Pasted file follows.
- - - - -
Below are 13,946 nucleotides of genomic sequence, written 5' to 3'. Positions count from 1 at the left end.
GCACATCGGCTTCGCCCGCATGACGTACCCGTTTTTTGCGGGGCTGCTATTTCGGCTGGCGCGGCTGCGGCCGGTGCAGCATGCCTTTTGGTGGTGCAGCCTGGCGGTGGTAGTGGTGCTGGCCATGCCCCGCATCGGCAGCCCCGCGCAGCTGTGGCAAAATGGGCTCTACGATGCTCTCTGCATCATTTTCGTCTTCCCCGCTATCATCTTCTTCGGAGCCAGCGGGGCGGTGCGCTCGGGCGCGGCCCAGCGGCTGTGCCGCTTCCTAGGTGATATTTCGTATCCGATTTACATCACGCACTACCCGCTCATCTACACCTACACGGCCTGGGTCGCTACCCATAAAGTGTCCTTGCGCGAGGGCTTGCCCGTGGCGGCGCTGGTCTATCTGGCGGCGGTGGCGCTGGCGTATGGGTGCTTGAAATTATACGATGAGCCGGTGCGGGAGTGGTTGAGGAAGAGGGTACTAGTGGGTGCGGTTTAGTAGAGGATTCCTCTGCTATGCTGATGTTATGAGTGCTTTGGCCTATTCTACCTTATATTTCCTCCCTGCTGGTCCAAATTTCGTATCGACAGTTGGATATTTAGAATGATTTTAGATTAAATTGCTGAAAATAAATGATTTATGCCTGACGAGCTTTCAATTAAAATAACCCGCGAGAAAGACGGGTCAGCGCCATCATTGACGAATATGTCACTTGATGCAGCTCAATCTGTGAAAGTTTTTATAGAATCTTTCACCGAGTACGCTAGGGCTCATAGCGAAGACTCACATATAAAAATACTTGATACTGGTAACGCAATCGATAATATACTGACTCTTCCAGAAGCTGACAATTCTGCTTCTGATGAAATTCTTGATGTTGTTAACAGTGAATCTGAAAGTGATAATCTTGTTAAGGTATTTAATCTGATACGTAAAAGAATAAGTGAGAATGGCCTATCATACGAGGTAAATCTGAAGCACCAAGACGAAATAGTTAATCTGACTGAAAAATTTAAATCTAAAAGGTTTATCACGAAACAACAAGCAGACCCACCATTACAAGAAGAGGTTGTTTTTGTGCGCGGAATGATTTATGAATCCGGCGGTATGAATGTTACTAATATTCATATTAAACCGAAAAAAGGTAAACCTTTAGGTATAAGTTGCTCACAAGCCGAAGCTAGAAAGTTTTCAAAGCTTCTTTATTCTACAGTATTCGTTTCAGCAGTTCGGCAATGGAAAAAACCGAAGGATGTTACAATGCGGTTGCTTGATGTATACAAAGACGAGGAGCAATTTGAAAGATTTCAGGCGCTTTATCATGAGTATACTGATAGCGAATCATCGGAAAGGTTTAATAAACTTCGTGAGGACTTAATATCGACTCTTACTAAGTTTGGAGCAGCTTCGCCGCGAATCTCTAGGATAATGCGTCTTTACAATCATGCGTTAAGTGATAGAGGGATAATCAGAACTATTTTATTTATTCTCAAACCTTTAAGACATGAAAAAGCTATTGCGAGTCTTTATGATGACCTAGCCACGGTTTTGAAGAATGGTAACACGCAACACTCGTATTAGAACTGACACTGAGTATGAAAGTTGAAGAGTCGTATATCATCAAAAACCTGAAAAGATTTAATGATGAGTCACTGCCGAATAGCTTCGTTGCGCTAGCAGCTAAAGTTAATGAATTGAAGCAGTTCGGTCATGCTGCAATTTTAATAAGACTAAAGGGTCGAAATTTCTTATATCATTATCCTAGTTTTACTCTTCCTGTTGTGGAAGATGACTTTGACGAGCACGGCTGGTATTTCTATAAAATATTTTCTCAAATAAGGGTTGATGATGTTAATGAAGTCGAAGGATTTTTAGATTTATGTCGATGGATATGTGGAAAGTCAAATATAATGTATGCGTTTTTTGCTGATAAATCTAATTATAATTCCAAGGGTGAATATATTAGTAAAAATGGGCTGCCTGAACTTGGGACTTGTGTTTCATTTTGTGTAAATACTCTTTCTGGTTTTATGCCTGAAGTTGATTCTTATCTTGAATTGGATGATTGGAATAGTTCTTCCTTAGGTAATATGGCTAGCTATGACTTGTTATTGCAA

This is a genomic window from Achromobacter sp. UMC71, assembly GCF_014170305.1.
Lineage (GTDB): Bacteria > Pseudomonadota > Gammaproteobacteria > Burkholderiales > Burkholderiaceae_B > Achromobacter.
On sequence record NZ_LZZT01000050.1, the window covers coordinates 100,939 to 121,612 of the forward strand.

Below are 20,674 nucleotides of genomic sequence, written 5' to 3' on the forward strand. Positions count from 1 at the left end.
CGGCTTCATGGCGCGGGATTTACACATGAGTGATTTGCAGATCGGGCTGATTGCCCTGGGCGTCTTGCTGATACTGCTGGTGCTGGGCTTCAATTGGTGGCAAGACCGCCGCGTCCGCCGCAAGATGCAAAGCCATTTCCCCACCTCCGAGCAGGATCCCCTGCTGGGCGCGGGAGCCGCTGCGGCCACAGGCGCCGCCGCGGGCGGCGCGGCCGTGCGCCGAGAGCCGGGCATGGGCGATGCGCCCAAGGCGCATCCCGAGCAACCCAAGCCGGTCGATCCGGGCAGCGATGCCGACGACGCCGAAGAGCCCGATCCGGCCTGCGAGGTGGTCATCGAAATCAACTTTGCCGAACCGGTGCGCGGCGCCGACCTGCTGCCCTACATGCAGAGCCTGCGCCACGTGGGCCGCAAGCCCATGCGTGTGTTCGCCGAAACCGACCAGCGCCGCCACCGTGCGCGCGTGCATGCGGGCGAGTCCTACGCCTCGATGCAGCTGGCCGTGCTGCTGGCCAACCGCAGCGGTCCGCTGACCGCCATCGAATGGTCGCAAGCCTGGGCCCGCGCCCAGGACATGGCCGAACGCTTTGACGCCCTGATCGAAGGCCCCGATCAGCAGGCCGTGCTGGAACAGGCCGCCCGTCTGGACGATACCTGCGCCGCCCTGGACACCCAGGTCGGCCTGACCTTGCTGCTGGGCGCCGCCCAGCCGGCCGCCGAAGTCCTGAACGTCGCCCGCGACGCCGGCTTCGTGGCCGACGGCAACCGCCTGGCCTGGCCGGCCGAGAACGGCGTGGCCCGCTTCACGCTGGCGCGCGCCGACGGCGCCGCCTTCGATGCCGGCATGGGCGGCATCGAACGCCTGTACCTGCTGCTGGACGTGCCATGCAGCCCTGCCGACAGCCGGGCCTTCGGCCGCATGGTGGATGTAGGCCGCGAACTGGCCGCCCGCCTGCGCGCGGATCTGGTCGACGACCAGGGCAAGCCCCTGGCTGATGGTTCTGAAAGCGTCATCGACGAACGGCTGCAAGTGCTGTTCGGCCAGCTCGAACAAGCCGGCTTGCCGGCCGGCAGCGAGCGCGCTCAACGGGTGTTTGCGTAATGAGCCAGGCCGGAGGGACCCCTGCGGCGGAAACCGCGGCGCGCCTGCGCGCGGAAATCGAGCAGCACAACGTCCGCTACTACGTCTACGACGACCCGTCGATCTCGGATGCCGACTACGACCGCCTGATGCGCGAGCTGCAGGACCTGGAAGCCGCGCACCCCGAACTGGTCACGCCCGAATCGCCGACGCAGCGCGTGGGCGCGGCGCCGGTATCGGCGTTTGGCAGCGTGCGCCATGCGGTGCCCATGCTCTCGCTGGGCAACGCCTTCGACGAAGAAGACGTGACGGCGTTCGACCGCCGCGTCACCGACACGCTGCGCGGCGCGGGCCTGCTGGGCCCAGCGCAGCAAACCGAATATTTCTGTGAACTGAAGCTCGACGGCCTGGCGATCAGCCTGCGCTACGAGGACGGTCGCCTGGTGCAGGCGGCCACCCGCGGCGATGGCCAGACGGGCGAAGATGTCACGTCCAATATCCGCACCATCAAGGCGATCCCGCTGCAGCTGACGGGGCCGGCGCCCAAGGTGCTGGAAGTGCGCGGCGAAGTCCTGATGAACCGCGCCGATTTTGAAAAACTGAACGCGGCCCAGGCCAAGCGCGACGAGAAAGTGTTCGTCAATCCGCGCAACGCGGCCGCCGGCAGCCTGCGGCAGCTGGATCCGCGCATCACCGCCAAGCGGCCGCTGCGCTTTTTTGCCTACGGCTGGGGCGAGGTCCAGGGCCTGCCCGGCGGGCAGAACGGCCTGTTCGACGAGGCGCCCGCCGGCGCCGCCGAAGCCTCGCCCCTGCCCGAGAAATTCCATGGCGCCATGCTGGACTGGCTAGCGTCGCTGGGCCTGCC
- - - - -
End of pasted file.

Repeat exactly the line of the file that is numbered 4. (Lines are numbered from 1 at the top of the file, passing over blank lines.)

Lineage (GTDB): Bacteria > Pseudomonadota > Gammaproteobacteria > Burkholderiales > Burkholderiaceae_B > Achromobacter.